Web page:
Researchers around the world continue knitting together connections between
the immune system, the brain, and psychiatric disorders.
Several streams of thought over the last two decades have contributed to a
more solid understanding of those complex interrelationships, said Esther
Sternberg, M.D., chief of the Section on Neuroendocrine Immunology and
Behavior at the National Institute of Mental Health.
"One area is the study of autoimmune diseases in the brain, like
multiple sclerosis, vasculitis, and lupus," said Sternberg in an
interview with Psychiatric News.
For a long time, it was believed that immunological response to central
nervous system injury was a leading agent in the death of nerve cells, she
said. Today that picture is more complex. In the right circumstances, immune
molecules and immune cells can help prevent cell death, depending on the
extent and timing of the stimulus to the immune system relative to the
A second track explores sickness behavior. The withdrawal, loss of
appetite, impaired cognition, and changes in mood that accompany fever are
caused by the immune response to it and mimic depression, said Sternberg.
A recent test in an animal model used a vaccine to immunize rats against
analogues of depression. It provides the "first demonstration that
immune activity could be harnessed in a safe and efficient manner to treat
depression," reported Michal Schwartz, Ph.D., a professor of
neurobiology at the Weizmann Institute of Science in Rehovot, Israel, and
colleagues in the February 15 Biological Psychiatry.
The results "open a whole new set of molecular targets" for
possible treatments, said Sternberg. "This is the most exciting area of
research into depression."
The research grew out of Schwartz's earlier work on spinal-cord damage, in
which she observed that sensitized T cells generated by injury could either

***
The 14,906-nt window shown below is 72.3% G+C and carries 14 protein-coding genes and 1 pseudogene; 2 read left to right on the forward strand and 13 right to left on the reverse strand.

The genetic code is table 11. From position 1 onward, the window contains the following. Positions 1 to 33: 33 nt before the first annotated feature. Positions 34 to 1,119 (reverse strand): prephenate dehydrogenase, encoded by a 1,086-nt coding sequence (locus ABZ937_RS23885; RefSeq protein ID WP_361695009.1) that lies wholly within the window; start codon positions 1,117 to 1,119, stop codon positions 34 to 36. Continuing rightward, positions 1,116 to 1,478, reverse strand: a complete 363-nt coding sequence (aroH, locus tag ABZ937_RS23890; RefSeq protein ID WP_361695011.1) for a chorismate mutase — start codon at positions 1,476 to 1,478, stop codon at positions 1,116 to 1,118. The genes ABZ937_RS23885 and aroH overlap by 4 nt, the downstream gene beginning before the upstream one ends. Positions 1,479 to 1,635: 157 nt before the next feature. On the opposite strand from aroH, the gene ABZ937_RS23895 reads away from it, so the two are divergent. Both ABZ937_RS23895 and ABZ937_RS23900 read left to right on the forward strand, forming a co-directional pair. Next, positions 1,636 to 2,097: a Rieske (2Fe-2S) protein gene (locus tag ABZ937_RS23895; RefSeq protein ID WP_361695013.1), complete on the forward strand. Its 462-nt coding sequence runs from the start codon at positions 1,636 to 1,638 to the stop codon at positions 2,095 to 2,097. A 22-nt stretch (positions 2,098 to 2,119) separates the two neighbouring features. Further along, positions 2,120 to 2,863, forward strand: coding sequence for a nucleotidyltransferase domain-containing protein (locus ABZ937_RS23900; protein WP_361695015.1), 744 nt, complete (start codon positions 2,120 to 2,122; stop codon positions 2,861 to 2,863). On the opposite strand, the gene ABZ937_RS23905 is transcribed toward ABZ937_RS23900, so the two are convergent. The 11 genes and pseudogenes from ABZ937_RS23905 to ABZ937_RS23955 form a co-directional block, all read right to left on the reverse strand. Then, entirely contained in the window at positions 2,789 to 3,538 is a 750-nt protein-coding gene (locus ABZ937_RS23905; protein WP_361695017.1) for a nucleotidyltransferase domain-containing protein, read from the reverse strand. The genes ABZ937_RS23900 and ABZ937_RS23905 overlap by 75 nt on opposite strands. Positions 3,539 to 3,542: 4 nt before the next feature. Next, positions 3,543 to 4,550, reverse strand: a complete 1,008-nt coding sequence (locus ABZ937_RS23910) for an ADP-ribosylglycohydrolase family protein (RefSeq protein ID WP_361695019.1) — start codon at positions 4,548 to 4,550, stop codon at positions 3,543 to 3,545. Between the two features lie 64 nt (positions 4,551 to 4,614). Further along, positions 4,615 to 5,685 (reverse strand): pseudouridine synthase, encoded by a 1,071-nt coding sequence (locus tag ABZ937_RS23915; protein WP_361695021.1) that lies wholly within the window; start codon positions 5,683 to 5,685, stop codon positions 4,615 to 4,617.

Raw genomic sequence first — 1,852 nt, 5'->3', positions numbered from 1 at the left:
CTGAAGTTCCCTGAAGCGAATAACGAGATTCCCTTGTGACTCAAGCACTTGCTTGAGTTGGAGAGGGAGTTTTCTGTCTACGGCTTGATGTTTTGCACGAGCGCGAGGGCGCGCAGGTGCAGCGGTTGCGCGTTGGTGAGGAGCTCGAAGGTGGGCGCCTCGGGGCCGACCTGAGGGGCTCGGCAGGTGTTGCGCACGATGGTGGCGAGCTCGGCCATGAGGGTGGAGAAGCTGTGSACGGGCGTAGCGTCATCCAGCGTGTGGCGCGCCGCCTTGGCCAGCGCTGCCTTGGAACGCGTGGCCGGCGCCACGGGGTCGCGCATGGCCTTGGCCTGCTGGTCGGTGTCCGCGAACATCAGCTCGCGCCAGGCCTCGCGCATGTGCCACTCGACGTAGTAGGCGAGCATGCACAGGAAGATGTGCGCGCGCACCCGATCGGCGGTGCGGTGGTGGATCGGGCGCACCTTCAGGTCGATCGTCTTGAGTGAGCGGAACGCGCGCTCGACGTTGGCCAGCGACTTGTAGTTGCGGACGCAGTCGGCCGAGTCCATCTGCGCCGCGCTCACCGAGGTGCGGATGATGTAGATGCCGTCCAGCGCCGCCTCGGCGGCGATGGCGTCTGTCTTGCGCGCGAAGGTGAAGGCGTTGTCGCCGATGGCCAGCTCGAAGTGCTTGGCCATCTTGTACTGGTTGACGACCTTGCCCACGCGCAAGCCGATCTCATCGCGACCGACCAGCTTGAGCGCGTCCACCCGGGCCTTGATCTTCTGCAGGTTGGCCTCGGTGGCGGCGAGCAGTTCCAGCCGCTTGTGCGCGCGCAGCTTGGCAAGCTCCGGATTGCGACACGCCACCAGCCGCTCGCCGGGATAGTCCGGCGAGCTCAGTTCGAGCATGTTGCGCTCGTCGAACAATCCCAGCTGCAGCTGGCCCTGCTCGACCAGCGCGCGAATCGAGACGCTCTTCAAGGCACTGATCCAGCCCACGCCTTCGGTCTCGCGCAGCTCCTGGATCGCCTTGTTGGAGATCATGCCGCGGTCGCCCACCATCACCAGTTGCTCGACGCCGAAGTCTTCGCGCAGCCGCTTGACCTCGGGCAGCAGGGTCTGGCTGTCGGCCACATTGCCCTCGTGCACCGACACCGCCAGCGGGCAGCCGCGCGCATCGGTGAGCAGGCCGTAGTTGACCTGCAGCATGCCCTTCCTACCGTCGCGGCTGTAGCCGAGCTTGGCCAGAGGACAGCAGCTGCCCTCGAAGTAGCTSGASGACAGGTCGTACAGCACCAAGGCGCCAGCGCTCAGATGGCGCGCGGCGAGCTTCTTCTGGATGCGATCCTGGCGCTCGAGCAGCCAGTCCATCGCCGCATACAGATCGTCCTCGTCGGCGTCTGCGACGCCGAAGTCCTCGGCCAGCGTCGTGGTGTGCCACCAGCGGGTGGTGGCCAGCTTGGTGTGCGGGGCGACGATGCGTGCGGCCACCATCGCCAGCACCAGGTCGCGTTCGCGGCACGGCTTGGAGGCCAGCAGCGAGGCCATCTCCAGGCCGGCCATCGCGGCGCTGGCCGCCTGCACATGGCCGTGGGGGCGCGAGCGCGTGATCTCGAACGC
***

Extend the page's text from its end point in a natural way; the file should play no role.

damage or protect neurons, depending on when they were activated.
Still other work indicated that auto-reactive T cells help protect injured
central nervous system tissue, maintain hippocampal neurogenesis, and increase
expression of brain-derived neurotrophic factor (BDNF).
The researchers vaccinated rats with altered myelin basic protein peptide
(A91), chosen because it was already known to activate T cells.
Just as vaccines that prevent infectious diseases use attenuated viruses to
stimulate the body's defenses, Schwartz and colleagues used this weakened
agonist to stimulate T cells but not make the immune system overreact and
cause autoimmune disease in brain neurons.
To begin with, immunization proved to have no effect on naïve,
Next, Lewis rats (a type frequently used to study autoimmune diseases) were
stressed with a varying mix of strobe lights, intermittent white noise, food
or water deprivation, a cage tilt of 45 degrees, and other stimuli. This
chronic mild stress caused a reduction in two measures of behavior analogous
to depressive symptoms: sucrose preference—considered a measure of
anhedonia—and reduced mobility in the forced swim test—a test of
Control rats were injected with a saline solution. Immunized Lewis rats
showed a higher sucrose preference compared with that of controls, but no
improvement in the forced swim test.
Since Lewis rats have a blunted HPA-axis response to stress, the
researchers then repeated the experiment with Sprague-Dawley rats, more
commonly used in tests of chronic mild stress. In this group, immunized
animals had significantly better scores on both the sucrose preference and
forced swim tests than did control rats. However, both groups did equally well
on other tests of movement in the home-cage or a novel environment, indicating
lessened motivation by the saline-injected control animals but not reduced
basic locomotor activity, Schwartz said.
The researchers also examined the rats' brains to observe the levels of
BDNF in the dentate gyrus of the hippocampus. Hippocampal BDNF and
neurogenesis are known to decrease following chronic mild stress, but stressed
rats immunized with A91 had significantly higher levels of BDNF and more cell
proliferation than controls.
This finding may further explain the observation in humans that
antidepressant drugs take several weeks to work because their effect depends
on growth of new neurons in the hippocampus.
Both Schwartz and colleagues and Sternberg acknowledged that a good deal of
refinement will be needed to turn these initial results into therapy.
"In terms of a proof-of-principle, it is a well-designed
trial," said Sternberg. "The question is not if it works. It does,
but a lot more work needs to be done before immunization could be used for
"Further studies are necessary to identify the best antigen, regimen,
timing, and carrier capable of providing the most effective and risk-free
therapeutic vaccination for the protection against chronic stress that often
leads to depression," the authors concluded.
An abstract of "Vaccination as a Novel Approach for Treating
Depressive Behavior" is posted at<www.journals.elsevierhealth.com/periodicals/bps/article/S0006-3223(08)00832-9/abstract>.▪